I don't know if there is a history with this particular writer concerning the OTM organization which is playing into the defensiveness of this response. If there is a history, then I would respond quite differently to what I am seeing. But as it stands, it's troubling to see an important member of an organization that portrays itself as dedicated to "seva" (self-less service) responding to criticisms in such an un-reflective, defensive manner. Certainly, there are probably issues with the way Mr. Scoefield portrayed the organization, but it's the job of the organization (in my view) to demonstrate the teachings it claims to live in handling such criticisms. Or to simply ignore such criticisms if they are deemed not worthy of consideration for some reason.
Along these lines, someone else from the OTM organization offers a critique of the post, which I felt brought up a lot of valid concerns, including his mistaken assumption that all of the leadership and participants in the programs are white women. However, towards the end of the response is this, directed towards Mr. Scofield:
Are you aware that your continued assertion (and assumption) of our
race, gender and socio-economic circumstance places you in the same
racist, elitist and unconscious position that you claim us to stand?
Through all these judgments and uninformed opinions, you simply created
an unnecessary division, when you could have chosen to use your
experience and education to inform us on how to proceed with even more
awareness and sensitivity. We could have benefited from your support
and information, and would have appreciated useful suggestions to
improve our work. You could’ve been a great ally, but instead you chose
to perpetuate separation; and ultimately that is the divisive tool that
creates conflict and undermines the connectivity within each other and
What I find astounding is that the view that the author "could have been an ally," but apparently blew it because his article wasn't the kind of critique they were receptive to. Unless this man has a history of attacking the organization, I don't understand how such a swift dismissal fits into the values and mission OTM claims to represent.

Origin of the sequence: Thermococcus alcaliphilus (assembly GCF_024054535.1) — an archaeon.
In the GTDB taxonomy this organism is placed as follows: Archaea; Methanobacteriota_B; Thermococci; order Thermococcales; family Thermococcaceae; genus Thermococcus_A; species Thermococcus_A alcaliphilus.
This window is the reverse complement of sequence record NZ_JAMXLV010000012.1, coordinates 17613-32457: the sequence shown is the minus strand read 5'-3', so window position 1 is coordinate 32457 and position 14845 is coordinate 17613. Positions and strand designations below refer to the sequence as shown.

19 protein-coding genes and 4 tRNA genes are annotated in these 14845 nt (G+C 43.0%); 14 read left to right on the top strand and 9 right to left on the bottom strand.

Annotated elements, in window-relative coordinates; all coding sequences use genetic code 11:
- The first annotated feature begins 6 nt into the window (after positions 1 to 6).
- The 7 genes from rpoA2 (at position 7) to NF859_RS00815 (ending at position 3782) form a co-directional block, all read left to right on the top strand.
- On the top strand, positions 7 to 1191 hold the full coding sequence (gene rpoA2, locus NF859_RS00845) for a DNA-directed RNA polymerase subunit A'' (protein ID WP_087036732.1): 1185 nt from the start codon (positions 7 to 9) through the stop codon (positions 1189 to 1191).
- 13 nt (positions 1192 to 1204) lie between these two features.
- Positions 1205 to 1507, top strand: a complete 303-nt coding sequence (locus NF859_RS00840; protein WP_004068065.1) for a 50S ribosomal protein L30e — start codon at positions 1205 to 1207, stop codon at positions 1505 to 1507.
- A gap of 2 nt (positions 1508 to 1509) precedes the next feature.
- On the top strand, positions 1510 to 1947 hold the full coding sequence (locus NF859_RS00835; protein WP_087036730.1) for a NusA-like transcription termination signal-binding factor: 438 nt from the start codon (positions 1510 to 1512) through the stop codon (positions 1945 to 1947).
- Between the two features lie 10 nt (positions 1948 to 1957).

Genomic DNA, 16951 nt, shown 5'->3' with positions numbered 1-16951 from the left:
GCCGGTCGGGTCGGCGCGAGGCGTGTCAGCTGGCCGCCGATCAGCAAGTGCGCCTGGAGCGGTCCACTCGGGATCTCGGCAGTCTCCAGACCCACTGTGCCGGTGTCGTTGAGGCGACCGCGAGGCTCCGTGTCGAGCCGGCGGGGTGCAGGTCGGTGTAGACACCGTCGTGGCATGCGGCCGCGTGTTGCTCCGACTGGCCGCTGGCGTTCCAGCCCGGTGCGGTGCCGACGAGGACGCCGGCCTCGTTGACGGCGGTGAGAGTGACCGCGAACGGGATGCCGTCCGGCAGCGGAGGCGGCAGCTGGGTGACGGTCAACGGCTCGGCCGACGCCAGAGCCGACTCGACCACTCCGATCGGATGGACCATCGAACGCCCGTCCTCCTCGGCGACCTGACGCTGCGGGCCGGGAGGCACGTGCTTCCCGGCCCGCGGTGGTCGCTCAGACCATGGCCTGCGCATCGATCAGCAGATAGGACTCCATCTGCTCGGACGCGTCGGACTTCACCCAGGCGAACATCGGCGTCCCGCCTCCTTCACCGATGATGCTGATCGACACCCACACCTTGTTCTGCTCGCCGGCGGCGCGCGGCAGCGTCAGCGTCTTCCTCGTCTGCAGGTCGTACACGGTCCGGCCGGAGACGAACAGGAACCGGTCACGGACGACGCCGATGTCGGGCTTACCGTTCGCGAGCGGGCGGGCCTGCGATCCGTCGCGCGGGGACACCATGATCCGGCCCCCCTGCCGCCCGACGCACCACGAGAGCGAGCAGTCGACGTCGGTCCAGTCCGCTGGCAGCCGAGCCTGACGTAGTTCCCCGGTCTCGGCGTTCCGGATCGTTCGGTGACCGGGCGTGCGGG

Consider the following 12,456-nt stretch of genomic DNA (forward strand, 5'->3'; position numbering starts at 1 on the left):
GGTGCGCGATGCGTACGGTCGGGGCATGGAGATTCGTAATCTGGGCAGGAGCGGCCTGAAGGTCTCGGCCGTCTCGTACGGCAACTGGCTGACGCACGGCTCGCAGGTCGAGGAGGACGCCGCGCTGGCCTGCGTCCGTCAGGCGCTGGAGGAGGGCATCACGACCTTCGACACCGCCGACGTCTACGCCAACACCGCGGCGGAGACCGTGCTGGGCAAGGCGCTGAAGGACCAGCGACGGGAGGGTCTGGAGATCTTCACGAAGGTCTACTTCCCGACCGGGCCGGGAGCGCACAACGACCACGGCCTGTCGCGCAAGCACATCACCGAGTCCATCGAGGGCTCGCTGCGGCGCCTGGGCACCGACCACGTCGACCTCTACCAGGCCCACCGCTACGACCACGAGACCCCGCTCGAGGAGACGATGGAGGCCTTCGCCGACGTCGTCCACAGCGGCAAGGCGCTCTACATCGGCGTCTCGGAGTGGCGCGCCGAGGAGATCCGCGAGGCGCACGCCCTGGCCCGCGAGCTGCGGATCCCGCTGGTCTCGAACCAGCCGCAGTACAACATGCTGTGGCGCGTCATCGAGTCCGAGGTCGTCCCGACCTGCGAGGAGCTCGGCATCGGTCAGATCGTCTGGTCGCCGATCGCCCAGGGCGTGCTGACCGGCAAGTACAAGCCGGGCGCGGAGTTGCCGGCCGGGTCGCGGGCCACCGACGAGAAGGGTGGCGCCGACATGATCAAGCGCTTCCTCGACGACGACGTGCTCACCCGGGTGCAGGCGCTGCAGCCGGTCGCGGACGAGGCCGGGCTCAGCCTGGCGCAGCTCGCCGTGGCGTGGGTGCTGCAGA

How often does anyone present their criticisms or misgivings well the first time around? How many of us can say we have sorted out all of the personal hangups we have from the valid concerns we want to present before doing so? Maybe this was a case where the author should have sat a little longer on his concerns to make sure he had some clarity. However, sometimes you have to say something as best as you can, and then wade through the mess that follows.
As a yoga practitioner and zen student who is deeply interested in bringing my practice into the world in a socially engaged way, I want to see projects like Off the Mat succeed. It's wonderful to see yoga practitioners like Seane Corn actually attempt to do powerful work, and buck the commercialized, self-focused trend in much of the North American yoga community. Off the Mat is a new organization doing something uncommon in its field, and as such, it's important for anyone offering criticism to also offer patience. Having helped start a service organization from scratch myself, I know how challenging it is in the initial years, especially when it comes to having a clear direction and focus that actually represents the sincere intentions behind its founding. Sometimes, it takes years for a group to figure out how to actually clarify how to manifest their intentions in the world, so I recognize that OTM is probably in such a process.
But this is exactly why it's important now for them to be open to reflections, criticisms, and ideas from others. Being open doesn't mean you have to agree with everything others critique you for or suggest you change, but it does mean that you should do your best to listen to what people have say about your developing programs, and then decide how best to respond. The responses from those who represent the OTM organization on Scofield's post fail, in my opinion, to demonstrate such openness.